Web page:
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University of Colorado Student Government spring elections are over with the highest voter turnout ever and CUSG is preparing for next semester.
CUSG Public Relations Director Kristy Gustavson said the election was a great success as far as student turn out. There were over 10,000 votes accounting for over 30 percent of the student body.
“To my knowledge, this has never been done before,” Gustavson said. “Dani Warly, the election commissioner and John Michael Tomczak, Assistant Election Commissioner, as well as the Buff Up The Rec group did a lot of hard work for this election and it paid off.”
The Buff Up the Rec referendum passed 7,334 to 2,873 votes.
Danielle Warly, a 20-year-old junior and international affairs major and election commissioner for CUSG, said the election brought in 10,407 voters.
“This voter turnout is really incredible,” Warly said. “We’re so thrilled to have so many students participating in our democratic process and getting involved and giving their voice for who should be the student government leaders for the upcoming academic year.”
Steven Pauken, a 20-year-old sophomore and finance major, said he voted in the elections after being hassled by students on campus.
“I want to say it’s not a good way to get people to vote, but then at the same time I don’t know any better way,” Pauken said. “I probably wouldn’t have done it if they didn’t keep harassing me, but it is good to vote so I think I’ll vote next year.”
Scott Taylor, a 18-year-old freshman and aerospace-engineer major, said he voted in the CUSG elections to see if it actually mattered.
“I voted to see if I could make an influence on the school,” Taylor said.
Taylor said he was not persuaded by pressuring students on campus, but rather just from his own desire to vote online.
Some students said they still were not convinced to vote after being encouraged by many CUSG affiliates around campus.
Stephanie Cosca, a 19-year-old sophomore and anthropology major, said she did not vote in the elections because she did not have the time to learn more about the candidates.
“I’ve been too busy to research it and I have other things I prioritize first,” Cosca said. “I probably won’t vote next year either because I don’t really think it affects me that much.”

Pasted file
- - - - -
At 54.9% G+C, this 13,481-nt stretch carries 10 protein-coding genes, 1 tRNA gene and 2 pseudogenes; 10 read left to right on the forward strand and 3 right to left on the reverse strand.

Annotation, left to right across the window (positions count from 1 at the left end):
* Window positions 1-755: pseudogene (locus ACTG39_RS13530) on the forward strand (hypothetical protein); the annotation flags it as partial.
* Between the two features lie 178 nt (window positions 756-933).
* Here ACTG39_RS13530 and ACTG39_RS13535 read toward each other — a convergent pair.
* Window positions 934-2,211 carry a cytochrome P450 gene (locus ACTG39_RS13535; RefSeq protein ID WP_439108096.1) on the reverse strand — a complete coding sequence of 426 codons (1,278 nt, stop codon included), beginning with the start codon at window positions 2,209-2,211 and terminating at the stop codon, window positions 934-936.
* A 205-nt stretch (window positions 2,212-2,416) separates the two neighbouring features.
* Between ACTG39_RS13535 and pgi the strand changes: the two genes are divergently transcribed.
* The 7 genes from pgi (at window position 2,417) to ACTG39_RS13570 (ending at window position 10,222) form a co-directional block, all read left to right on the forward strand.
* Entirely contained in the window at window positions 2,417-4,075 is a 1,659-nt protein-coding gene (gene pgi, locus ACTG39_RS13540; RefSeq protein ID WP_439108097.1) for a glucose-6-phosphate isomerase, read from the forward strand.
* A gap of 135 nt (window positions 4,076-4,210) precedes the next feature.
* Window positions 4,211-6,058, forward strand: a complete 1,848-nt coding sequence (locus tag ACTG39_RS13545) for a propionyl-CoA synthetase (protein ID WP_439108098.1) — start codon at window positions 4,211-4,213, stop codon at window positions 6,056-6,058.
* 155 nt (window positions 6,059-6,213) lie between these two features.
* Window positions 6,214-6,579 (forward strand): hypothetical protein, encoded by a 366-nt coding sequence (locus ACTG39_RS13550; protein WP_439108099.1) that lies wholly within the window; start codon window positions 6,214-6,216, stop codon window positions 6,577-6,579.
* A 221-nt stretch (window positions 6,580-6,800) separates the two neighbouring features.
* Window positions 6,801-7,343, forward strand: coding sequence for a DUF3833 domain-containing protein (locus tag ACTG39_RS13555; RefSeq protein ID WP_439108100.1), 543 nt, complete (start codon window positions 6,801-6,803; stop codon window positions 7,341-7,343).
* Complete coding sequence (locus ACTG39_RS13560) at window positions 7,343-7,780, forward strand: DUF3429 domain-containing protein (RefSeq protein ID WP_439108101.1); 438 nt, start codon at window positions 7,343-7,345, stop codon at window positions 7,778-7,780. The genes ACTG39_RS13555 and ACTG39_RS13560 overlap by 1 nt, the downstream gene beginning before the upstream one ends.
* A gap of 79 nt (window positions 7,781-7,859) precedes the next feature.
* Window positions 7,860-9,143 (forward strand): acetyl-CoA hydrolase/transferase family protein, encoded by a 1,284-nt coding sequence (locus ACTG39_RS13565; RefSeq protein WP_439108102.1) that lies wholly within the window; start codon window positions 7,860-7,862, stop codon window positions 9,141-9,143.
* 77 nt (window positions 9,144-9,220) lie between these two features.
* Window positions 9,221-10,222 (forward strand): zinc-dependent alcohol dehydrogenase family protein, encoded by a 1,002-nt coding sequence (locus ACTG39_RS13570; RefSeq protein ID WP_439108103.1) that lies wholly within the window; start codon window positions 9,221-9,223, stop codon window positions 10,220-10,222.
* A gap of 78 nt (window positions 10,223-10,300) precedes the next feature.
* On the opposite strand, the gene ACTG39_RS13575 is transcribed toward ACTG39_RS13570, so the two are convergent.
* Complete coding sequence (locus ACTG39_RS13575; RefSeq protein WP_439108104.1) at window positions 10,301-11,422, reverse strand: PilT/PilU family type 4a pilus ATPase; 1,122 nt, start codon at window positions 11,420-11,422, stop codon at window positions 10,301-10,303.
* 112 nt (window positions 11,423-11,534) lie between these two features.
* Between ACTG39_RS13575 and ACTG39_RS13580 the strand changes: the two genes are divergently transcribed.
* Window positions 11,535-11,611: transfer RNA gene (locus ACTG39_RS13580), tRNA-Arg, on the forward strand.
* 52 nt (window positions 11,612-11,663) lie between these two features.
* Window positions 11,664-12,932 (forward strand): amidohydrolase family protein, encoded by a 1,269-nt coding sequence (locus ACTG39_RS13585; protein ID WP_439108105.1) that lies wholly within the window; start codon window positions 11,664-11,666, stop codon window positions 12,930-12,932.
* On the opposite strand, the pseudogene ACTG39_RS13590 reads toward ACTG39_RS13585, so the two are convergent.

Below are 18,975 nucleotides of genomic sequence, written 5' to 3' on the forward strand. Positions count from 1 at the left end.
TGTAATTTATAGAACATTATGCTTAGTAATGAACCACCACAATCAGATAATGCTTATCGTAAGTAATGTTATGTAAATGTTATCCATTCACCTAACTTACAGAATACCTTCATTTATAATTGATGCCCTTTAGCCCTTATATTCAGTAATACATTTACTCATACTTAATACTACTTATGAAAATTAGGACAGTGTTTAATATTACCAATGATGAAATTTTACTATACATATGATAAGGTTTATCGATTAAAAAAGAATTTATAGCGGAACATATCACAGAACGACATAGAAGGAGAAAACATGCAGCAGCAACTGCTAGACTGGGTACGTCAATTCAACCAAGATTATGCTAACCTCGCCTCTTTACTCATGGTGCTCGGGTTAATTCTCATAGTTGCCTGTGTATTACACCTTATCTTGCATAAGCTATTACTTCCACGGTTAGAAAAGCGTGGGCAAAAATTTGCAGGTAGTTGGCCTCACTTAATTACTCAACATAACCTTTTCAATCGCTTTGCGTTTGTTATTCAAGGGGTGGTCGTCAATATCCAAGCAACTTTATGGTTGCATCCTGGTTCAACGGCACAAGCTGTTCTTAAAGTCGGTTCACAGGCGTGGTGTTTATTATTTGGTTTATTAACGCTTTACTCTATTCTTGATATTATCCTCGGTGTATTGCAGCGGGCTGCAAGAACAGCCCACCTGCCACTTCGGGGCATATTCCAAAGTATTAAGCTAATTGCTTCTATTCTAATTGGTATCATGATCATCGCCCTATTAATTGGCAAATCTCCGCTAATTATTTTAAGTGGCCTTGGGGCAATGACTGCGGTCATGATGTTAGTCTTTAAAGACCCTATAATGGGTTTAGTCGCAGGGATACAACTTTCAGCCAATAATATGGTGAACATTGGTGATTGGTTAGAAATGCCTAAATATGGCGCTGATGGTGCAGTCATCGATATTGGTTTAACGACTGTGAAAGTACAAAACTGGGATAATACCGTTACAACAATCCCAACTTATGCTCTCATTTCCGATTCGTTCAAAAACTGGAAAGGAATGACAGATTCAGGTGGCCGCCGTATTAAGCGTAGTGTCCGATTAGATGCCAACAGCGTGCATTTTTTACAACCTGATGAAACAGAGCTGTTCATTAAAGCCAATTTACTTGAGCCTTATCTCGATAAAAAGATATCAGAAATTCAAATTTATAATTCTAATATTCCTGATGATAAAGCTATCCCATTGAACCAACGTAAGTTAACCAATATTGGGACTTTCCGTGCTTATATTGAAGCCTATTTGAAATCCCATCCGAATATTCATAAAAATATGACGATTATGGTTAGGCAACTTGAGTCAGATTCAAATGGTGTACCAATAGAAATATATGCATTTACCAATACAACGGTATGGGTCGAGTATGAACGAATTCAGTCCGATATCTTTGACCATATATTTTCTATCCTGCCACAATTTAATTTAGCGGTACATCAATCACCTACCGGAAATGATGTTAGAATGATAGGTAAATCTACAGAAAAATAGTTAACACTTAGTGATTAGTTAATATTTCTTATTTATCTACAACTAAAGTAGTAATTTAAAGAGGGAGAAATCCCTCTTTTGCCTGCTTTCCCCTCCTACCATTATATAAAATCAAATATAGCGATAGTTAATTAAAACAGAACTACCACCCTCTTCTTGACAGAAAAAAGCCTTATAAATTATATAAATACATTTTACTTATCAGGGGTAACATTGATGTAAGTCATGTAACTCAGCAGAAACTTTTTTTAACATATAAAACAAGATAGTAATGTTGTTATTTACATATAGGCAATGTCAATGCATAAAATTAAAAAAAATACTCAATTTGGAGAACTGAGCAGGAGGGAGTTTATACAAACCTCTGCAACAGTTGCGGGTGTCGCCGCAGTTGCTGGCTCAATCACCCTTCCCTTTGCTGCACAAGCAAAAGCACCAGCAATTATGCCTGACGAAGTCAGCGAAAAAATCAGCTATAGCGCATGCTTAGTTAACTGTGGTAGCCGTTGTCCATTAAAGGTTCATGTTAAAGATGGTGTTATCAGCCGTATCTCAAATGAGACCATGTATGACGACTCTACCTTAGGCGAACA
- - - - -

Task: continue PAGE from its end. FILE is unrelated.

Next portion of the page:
The winners’ term doesn’t officially begin until this academic year ends. Gustavson said the first job of the new CUSG members is to hire an executive staff.
“As far as what’s next for CUSG, we will finish out the rest of the year as planned and in May, the new Executives and Legislative members will take their places,” Gustavson said. “The Executives will hire their executive staff and their term will begin.”
Though the results are not official, members of INVEST appear to make up the majority of the winners.
Before the results can officially be posted to the public, the election commission must go through a process of confirming votes and adhering to any complaints.
“We take formal complaints through our online system on the CUSG website,” Warly said. “We ask that those are traced back to an immediate violation of the election code for the election commission to examine and to determine if there are infraction points which we must give for election code violations.”
Once the complaints are filed the election commission sends out an email for all of the students who filed formal complaints to let them know the procedure for the hearing process.
Warly said the deadline to file formal complaints was Tuesday at noon and the hearings were Wednesday and Thursday night of this week. The hearings were closed to the media and included only those who filed the complaints and those against whom the complaints were filed.
“Then the election commission in addition to Nathan Cook, who’s a finance board chair, listens to each case and comes to a conclusion on their worthiness,” Warly said. “Then we will make an announcement which will be posted on the CUSG election website, showing any infraction points that are allocated.”
Warly said if anyone disagrees with the election commission’s point allocation, they can appeal it to court in which case the deadline will be April 28.
If no such appeal is filed, the election results will be final Tuesday at noon.
Contact CU Independent Staff Writer Carli Auran at Carli.email@example.com.